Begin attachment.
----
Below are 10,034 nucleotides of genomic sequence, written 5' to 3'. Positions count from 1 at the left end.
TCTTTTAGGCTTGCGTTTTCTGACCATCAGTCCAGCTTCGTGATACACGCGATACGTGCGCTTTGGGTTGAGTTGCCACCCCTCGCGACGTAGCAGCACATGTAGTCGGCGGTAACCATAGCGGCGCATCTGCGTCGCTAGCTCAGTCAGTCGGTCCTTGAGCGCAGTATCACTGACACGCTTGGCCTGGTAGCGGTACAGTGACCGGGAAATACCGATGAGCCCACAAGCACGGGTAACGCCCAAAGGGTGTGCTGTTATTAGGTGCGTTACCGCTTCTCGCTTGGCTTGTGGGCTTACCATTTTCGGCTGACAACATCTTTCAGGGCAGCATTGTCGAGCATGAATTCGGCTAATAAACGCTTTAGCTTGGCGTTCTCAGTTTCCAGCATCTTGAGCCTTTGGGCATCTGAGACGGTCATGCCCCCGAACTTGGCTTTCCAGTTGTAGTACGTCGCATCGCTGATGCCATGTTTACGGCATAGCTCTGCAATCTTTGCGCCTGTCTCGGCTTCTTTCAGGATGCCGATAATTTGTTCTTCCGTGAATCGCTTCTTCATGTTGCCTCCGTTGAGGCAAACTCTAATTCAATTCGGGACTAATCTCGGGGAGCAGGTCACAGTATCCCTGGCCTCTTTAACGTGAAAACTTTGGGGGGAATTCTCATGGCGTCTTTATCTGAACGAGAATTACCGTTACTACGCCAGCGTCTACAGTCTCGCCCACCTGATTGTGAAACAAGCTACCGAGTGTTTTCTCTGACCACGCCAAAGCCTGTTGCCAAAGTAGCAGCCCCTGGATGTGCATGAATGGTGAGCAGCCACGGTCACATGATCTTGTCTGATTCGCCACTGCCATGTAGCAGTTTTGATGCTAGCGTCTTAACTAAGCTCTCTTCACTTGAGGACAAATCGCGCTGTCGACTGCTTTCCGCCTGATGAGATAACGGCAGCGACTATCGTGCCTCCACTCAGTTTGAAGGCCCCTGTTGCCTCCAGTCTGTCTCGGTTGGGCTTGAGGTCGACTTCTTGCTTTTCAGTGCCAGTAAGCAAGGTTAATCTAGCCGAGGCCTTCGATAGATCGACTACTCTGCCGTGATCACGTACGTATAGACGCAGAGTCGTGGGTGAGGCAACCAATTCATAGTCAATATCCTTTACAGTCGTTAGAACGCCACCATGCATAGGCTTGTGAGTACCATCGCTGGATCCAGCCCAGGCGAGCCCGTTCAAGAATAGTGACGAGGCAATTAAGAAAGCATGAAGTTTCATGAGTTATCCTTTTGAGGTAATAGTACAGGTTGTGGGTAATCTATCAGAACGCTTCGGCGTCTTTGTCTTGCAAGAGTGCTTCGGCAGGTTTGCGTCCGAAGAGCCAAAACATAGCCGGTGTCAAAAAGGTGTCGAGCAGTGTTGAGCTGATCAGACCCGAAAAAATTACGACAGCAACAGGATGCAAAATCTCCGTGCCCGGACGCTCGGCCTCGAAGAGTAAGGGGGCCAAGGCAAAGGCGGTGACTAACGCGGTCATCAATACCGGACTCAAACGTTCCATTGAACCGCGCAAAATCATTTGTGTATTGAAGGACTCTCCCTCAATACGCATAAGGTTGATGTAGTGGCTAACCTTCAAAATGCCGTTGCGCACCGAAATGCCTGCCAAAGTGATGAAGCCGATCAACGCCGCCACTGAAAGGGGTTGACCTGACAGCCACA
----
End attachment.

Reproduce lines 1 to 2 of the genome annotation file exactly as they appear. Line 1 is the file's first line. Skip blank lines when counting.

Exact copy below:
Below are 10,034 nucleotides of genomic sequence, written 5' to 3'. Positions count from 1 at the left end.
TCTTTTAGGCTTGCGTTTTCTGACCATCAGTCCAGCTTCGTGATACACGCGATACGTGCGCTTTGGGTTGAGTTGCCACCCCTCGCGACGTAGCAGCACATGTAGTCGGCGGTAACCATAGCGGCGCATCTGCGTCGCTAGCTCAGTCAGTCGGTCCTTGAGCGCAGTATCACTGACACGCTTGGCCTGGTAGCGGTACAGTGACCGGGAAATACCGATGAGCCCACAAGCACGGGTAACGCCCAAAGGGTGTGCTGTTATTAGGTGCGTTACCGCTTCTCGCTTGGCTTGTGGGCTTACCATTTTCGGCTGACAACATCTTTCAGGGCAGCATTGTCGAGCATGAATTCGGCTAATAAACGCTTTAGCTTGGCGTTCTCAGTTTCCAGCATCTTGAGCCTTTGGGCATCTGAGACGGTCATGCCCCCGAACTTGGCTTTCCAGTTGTAGTACGTCGCATCGCTGATGCCATGTTTACGGCATAGCTCTGCAATCTTTGCGCCTGTCTCGGCTTCTTTCAGGATGCCGATAATTTGTTCTTCCGTGAATCGCTTCTTCATGTTGCCTCCGTTGAGGCAAACTCTAATTCAATTCGGGACTAATCTCGGGGAGCAGGTCACAGTATCCCTGGCCTCTTTAACGTGAAAACTTTGGGGGGAATTCTCATGGCGTCTTTATCTGAACGAGAATTACCGTTACTACGCCAGCGTCTACAGTCTCGCCCACCTGATTGTGAAACAAGCTACCGAGTGTTTTCTCTGACCACGCCAAAGCCTGTTGCCAAAGTAGCAGCCCCTGGATGTGCATGAATGGTGAGCAGCCACGGTCACATGATCTTGTCTGATTCGCCACTGCCATGTAGCAGTTTTGATGCTAGCGTCTTAACTAAGCTCTCTTCACTTGAGGACAAATCGCGCTGTCGACTGCTTTCCGCCTGATGAGATAACGGCAGCGACTATCGTGCCTCCACTCAGTTTGAAGGCCCCTGTTGCCTCCAGTCTGTCTCGGTTGGGCTTGAGGTCGACTTCTTGCTTTTCAGTGCCAGTAAGCAAGGTTAATCTAGCCGAGGCCTTCGATAGATCGACTACTCTGCCGTGATCACGTACGTATAGACGCAGAGTCGTGGGTGAGGCAACCAATTCATAGTCAATATCCTTTACAGTCGTTAGAACGCCACCATGCATAGGCTTGTGAGTACCATCGCTGGATCCAGCCCAGGCGAGCCCGTTCAAGAATAGTGACGAGGCAATTAAGAAAGCATGAAGTTTCATGAGTTATCCTTTTGAGGTAATAGTACAGGTTGTGGGTAATCTATCAGAACGCTTCGGCGTCTTTGTCTTGCAAGAGTGCTTCGGCAGGTTTGCGTCCGAAGAGCCAAAACATAGCCGGTGTCAAAAAGGTGTCGAGCAGTGTTGAGCTGATCAGACCCGAAAAAATTACGACAGCAACAGGATGCAAAATCTCCGTGCCCGGACGCTCGGCCTCGAAGAGTAAGGGGGCCAAGGCAAAGGCGGTGACTAACGCGGTCATCAATACCGGACTCAAACGTTCCATTGAACCGCGCAAAATCATTTGTGTATTGAAGGACTCTCCCTCAATACGCATAAGGTTGATGTAGTGGCTAACCTTCAAAATGCCGTTGCGCACCGAAATGCCTGCCAAAGTGATGAAGCCGATCAACGCCGCCACTGAAAGGGGTTGACCTGACAGCCACA